The Race to Save our Crops

Every Week there's this weird mystery box that shows up at my doorstep. It's one of those subscription boxes, except instead of dog toys or makeup, it's food from local farmers, and I never knew exactly what i'm going to get. I had some salad, greens, asparagus, and some red corn. That's weird. But this wasn't always such an unusual sight. If you look through old seed catalogues like these, you'll see hundreds of varieties of Corn, with names like "dibbles' mammoth," "Kendel's Early Giant," and my favorite

Potters Excelsior. However, None of these varieties exist anymore. American farmers used to grow hundreds of types of sweet Corn, tomatoes, and other edible plants. Today, just a tiny fraction of those varieties are still around. So what happened to all these plants.

For most of our time on this planet, humans have been hunters and gatherers. We ate what was nearby. This was still true when we invented farming 10,000 years ago, by cultivating wild plants like Teosinte in central America and Thorn apple in Africa, the middle east, and southeast Asia. Over thousands of years, farmers bred these wild ancestors into foods like Corn and eggplant, which we would recognize today as humans moved worldwide. So did the seeds and farmers continue to produce different varieties to adapt them to their new environments. This leads to a ton of genetic diversity. Farmers could raise different genetic varieties of different crops. If disease or pests killed one type, there were others to fall back on. But gradually, industrialization and cheap fossil fuels made us less dependent on what grew well nearby. Most farmers switched from a growing variety of edible plants to a single crop that was easy to process and ship. As this model spread beyond the United States, Older types of plants and animals disappeared from farms around the world by 1970, 90% of the wheat varieties that had once been grown in chuma were gone, as were 80% of the types of maize or Corn that were once grown in Mexico.

By the summer of 1971, more than 85% if the Corn planted in the US is genetically identical. Crop scientists had bred this new Corn to grow without a tassel, making it easier to harvest. However, because these plants were genetic copies of one another, that also made them susceptible to the same deadly fungus, southern leaf corn Blight. It took over the US Corn crop, costing farmers and taxpayers millions of dollars and the damage would have continued if it weren't for a humble little plant called Teosinte. The wild grass native Oaxaca, Mexico, and the common ancestors of the 22,000 known varieties of Corn. Teosinte includes a gene for resistance to the same fungus that was devastating to the US corn crop. Scientists halted the damage by cross-breeding Teosinte with American Corn, but that didn't solve the problem. Today more than 40% of the Corn grown in the US is derived from just six inbred lines. Seed companies, driven by profit, can repackage genetic copies of the same seeds for different prices. Farmers plant, thinking they are genetically diversifying their fields when they're not. Since the Corn Crisis in 1971, the disease has ravaged genetically uniform crops of beans, rice, tomatoes, and bananas, and it's about to worsen.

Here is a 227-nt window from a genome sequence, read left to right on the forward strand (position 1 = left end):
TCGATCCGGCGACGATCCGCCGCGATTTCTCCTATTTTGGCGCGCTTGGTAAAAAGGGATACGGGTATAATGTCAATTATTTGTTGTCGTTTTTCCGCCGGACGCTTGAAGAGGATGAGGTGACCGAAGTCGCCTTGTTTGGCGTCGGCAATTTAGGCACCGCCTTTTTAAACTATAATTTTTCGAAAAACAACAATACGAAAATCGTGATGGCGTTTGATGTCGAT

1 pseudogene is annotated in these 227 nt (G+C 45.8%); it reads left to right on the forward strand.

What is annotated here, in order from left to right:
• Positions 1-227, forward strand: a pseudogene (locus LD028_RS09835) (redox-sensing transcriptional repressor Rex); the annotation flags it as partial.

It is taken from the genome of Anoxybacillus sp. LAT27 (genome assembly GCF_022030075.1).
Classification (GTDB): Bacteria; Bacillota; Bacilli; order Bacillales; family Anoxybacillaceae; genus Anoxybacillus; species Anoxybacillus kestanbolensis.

The plants we eat have spent thousands of years evolving to grow in specific conditions. Conditions are changing rapidly by changing more and more carbon dioxide into the atmosphere. We depend on Corn, wheat, and rice for more than 60% of our global calories. By 2050, we'll have 2 billion more people to feed. But because of climate change, well actually be producing less of all three of these crops. We're going to need plants that can grow in radically different conditions, and the more genetic varieties we save, the better protected well be. There are seed banks worldwide where scientists, indigenous communities, and farmers preserve older seed varieties. However, thousands have already been lost, which is why it is so critical to keep the genetic diversity we still have—weird stuff like red popcorn. The best way to save the seeds that might save us one day is to grow them out and eat them.

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